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Tertiary education in Latvia

This chapter covers tertiary education and the key policy issues Latvia faces. Latvia’s tertiary education system expanded rapidly after independence, but the country is now faced with a system whose capacity is not aligned with demographic decline, fiscal reality and labour-market needs. The government funds a certain number of tuition-free study places, but the funding system does not serve wider national priorities. Staff salaries are low and are based on teaching loads and do not account for research. Quality assurance has so far not met international standards.

Latvia should develop the new funding model recommended by the World Bank and continue to focus on improving the quality of tertiary education. This includes developing a robust quality assurance framework. Latvia should further continue its efforts to realign system capacity with demographic decline, fiscal reality and labour-market needs. Finally, it should strengthen leadership capacity at both national and institutional levels.

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Introduction

A focus on human resources and quality of life has been a cornerstone of Latvia’s development policy since the Saeima, Latvia’s parliament, adopted the “people first” growth model in 2006 (Republic of Latvia, 2006). Latvia’s tertiary education system has a central role in realising the goals of increasing its global competitiveness and long-term sustainability. In 2013, 31% of 25-64 year-olds had attained a tertiary education, which is only slightly below the OECD average of 32.6% (OEDC, 2014a). However, Latvia’s younger citizens are considerably better educated than older age groups, above the OECD average, suggesting that the gap in tertiary education attainment is likely to narrow in the coming years.

As Latvia emerges from economic crisis, it faces major challenges in realigning its tertiary education and research institutions with its national priorities. These include declining enrolment, severe underfunding, an ageing academic and research workforce, and widely dispersed and uncoordinated institutional capacity. In addition, its network of research institutes functions somewhat separately from the universities, a legacy of Soviet times, although the trend has been to incorporate these institutes into universities and to develop an integrated national system of tertiary education, science and innovation.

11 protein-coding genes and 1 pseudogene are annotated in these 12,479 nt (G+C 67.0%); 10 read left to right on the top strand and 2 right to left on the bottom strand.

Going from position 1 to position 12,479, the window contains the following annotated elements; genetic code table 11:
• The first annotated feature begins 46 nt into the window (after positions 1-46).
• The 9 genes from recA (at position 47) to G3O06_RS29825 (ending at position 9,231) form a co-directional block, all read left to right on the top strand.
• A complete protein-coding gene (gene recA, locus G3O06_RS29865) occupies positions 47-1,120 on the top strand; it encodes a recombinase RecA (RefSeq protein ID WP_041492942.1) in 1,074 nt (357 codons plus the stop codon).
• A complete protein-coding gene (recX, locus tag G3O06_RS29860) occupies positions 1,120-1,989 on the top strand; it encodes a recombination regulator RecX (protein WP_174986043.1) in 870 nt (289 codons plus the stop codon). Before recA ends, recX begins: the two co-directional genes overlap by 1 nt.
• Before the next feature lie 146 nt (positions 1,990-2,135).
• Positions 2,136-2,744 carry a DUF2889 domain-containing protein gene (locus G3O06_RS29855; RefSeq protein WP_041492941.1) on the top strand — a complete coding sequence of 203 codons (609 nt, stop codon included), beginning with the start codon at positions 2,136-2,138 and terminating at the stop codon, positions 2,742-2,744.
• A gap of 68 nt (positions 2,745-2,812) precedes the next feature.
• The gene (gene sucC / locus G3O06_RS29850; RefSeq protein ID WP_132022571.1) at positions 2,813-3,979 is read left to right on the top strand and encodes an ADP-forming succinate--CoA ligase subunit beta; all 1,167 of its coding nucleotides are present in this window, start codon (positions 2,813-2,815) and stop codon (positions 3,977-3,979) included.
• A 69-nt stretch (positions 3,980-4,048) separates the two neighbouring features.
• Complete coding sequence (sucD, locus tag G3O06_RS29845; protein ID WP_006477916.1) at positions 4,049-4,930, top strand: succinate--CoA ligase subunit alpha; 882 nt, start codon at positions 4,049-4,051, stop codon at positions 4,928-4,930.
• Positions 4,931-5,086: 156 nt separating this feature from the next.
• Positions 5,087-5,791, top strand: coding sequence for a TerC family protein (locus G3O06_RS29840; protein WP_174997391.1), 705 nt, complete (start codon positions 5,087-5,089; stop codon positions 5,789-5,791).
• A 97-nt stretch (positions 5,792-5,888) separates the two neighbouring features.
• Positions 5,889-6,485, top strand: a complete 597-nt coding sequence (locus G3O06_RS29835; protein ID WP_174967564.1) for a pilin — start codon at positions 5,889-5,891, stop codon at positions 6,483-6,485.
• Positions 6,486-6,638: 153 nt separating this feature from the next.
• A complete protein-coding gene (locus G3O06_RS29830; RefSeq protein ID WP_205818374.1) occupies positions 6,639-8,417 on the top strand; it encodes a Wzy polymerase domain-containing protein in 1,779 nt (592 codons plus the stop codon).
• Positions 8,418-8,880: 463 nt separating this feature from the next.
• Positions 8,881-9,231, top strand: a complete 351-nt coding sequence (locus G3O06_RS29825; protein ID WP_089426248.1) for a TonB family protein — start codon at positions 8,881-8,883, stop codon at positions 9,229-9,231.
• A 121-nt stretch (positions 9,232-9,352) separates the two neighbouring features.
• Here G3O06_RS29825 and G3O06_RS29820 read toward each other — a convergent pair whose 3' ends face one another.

The country has completed a thorough assessment of the challenges it faces and started several promising initiatives to strengthen quality assurance, improve transparency, reform finance, and strengthen science and research capacity. The aim is to become a more integral part of European tertiary education and global knowledge networks, increasing the mobility of students as well as academic and research staff, and attracting foreign students and researchers. Maintaining the momentum of these reforms will be critical to the future of the country.

This chapter outlines the context and main features of the tertiary education system. It describes the major policy issues and current initiatives before concluding with some recommendations for the Latvian government to consider.

 
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